In his book, Have No Fear, Dr. John Lennox, Emeritus Professor of Mathematics, Oxford University comments, ‘The pressure to silence the public witness of Christians … is very real. Indeed, in many parts of the world the secular and religious opposition has intensified to the extent that, particularly in the West, the dominant attitude is that religion is a private business and should be kept that way. As a result, many Christians have been effectively silenced. They may well continue to go to church but their witness has long ceased because of fear and pressure’ (pp.2f).

There is nothing new in this. Eight years ago Dr. Angela Merkel, the German Chancellor, observed that Christians are the most persecuted religion in the world. Yet for the most part the western world remains either ignorant or silent – implying either a desire not to get involved or a disinterest in matters of justice towards Christians.

And yet, just last week three people attending church in Nice, France, were killed for their Christian association. Furthermore, if we look beyond the Western news outlets, we learn of ongoing cruelty perpetrated against God’s people by Islamist extremists in Nigeria and in the Central Africa Republic.

Many of Jesus’ early followers suffered persecution and death for their commitment to him as the Messiah. Indeed, under Nero, such were the atrocities perpetrated against God’s people that, according to the Roman historian Tacitus, ‘even many in the wider Roman society took pity on them’ (Tacitus, Annals, Book 15 [44]). And Tacitus was no supporter of Christians.

Persecution can take many forms. There’s the more obvious form of physical hardship, torture, imprisonment, death. But there are more subtle forms – mocking and personal rejection.

Jesus anticipated the opposition and persecution his followers would experience. He not only warned them of it, but he said: “Blessed are those who are persecuted for righteousness’ sake, for theirs is the kingdom of heaven. Blessed are you when people revile you and persecute you and utter all kinds of evil against you falsely on my account. Rejoice and be glad, for your reward is great in heaven, for in the same way they persecuted the prophets who were before you” (Matthew 5:10-12).

This double Beatitude forms the conclusion of Jesus’ Beatitudes or Eight Blessings. What a note on which to finish: suffering and persecution. Indeed, we might feel uneasy, for in one way they are the most searching of all. If we never experience some kind of mocking or rejection for our faith, just how much of a follower are we?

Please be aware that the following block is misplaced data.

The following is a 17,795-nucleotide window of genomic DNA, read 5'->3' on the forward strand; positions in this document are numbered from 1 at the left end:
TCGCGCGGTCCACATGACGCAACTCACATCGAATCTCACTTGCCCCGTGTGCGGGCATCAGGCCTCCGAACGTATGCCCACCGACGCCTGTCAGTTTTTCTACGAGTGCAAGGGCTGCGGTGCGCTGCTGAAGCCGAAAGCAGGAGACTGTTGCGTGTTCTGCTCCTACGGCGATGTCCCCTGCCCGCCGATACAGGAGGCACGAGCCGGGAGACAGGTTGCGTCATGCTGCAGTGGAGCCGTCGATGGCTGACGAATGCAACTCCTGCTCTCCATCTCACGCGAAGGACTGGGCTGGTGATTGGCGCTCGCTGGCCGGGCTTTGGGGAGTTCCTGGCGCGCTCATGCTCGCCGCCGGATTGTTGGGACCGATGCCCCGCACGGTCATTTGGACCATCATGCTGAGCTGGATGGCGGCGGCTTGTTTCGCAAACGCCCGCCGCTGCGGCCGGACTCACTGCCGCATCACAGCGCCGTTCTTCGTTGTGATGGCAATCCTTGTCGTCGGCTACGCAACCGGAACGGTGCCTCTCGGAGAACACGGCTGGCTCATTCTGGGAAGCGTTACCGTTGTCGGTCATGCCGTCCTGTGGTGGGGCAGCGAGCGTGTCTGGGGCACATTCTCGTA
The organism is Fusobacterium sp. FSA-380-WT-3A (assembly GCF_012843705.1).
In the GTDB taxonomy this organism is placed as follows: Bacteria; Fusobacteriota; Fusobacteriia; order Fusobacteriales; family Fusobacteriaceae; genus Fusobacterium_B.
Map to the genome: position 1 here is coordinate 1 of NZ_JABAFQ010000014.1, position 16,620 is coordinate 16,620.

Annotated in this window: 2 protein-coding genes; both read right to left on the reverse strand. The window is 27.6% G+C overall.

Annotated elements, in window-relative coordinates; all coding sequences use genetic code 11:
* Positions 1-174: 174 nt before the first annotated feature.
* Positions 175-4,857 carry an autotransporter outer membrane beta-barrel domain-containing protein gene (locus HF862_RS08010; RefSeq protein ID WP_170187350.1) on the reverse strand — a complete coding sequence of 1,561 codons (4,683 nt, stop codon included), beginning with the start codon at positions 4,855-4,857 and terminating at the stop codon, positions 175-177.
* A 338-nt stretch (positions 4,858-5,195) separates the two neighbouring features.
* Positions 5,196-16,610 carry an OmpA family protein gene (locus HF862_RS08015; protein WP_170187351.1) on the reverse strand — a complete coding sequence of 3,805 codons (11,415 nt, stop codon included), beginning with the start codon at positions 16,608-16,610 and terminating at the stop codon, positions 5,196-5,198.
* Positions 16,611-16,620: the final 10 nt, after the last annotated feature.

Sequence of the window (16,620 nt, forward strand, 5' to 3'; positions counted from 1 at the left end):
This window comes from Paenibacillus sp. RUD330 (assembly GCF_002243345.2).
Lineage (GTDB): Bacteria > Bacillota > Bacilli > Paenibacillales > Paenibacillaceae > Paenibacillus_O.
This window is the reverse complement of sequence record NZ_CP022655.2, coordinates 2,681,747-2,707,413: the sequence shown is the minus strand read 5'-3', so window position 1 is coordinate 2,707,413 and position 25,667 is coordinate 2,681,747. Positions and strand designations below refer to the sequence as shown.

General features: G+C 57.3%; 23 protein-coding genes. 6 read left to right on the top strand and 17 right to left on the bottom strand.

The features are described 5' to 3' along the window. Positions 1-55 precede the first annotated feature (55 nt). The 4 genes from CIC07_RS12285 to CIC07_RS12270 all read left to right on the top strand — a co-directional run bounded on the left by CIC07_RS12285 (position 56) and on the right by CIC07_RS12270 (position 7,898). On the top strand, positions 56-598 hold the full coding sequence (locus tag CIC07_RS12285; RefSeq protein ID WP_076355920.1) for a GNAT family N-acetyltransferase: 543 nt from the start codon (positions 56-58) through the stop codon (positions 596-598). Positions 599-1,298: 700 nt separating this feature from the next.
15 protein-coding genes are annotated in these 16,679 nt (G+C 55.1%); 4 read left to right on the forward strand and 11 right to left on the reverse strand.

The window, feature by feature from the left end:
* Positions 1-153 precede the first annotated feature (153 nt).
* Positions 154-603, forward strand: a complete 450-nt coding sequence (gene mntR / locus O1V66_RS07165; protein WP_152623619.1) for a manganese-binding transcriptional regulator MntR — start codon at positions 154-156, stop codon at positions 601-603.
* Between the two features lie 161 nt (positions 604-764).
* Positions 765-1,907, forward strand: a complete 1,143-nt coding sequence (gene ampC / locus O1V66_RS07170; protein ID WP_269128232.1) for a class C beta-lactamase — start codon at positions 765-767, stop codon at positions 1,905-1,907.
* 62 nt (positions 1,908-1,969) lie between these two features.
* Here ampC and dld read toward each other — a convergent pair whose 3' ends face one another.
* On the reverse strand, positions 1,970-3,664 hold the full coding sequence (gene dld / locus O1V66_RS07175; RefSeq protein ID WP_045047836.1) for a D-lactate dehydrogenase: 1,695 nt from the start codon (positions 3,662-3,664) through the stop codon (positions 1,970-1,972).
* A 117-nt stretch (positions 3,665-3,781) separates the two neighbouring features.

Now, it’s important to notice what Jesus is not saying. He is not saying, ‘Blessed are those who are persecuted because they are difficult or awkward people, or because they are religious fanatics’. No. Jesus restricts the blessing to those who suffer persecution because of righteousness— people who are determined to honor Jesus.

Righteousness. It is significant that Jesus calls for a commitment to righteousness, for this is something that pleases a holy and righteous God. Martin Luther, who himself faced persecution and threat of death, observed: ‘The command to you is not to crawl into a corner or into the desert, but to run out, if that is where we have been, and to offer your hands and your feet and your whole body, and to wager everything you have and can do.’ He continues, ‘What is required is a hunger and thirst for righteousness that can never be curbed or stopped or sated, one that looks for nothing and cares for nothing except the accomplishment and maintenance of the right, despising everything that hinders this end. If you cannot make the world completely pious, then do what you can.’

It is only when we can sit light to the things of this world and do all that we can, to serve the righteousness of a righteous God that we will receive the blessing of joy of which Jesus speaks. As John Stott has commented, ‘Commitment to Jesus Christ means allegiance to the suffering Christ, and it is therefore not at all surprising that we should be called upon to suffer. In fact it is a joy and a token of his grace.’

Who then are truly blessed ? In his Beatitudes Jesus is saying that he expects his followers to undergo radical changes. ‘Instead of feeling proud of your relationship with God, understand your spiritual bankruptcy,’ he says. ‘Instead of being indifferent towards unbelievers mourn for a world that rejects the reality of a transcendent, righteous God.’

‘Be prepared to walk the path of humility and service. Hunger for truth and righteousness. Show mercy. Pursue purity. Work for peace. Reckon on the reality that life won’t always be easy for you as one of my people,’ he is saying. ‘But stay with me. It will be worth every bit of it.’

Towards the end of his book, Have No Fear, one of the questions John Lennox asks is this: ‘What do you really think a Christian is? It means being a follower of Jesus as Lord, and that means being prepared to do as he says. One of those things is to go into all the world and share the message that has been shared with you’ (p.66).

You may have heard the oft-told story of Winston Churchill’s speech at his old school when he was at the height of his powers. One account reports that he pulled the proverbial cigar from his mouth and said, ‘Boys, never give up. Never, ever give up’.

Despite potential opposition, we should never give up honoring the Lord Jesus in our lives. Nor should we stop praying and using opportunities to introduce others to him.

“Blessed are those who are persecuted for righteousness’ sake, for theirs is the kingdom of heaven.

© John G. Mason – November 4, 2020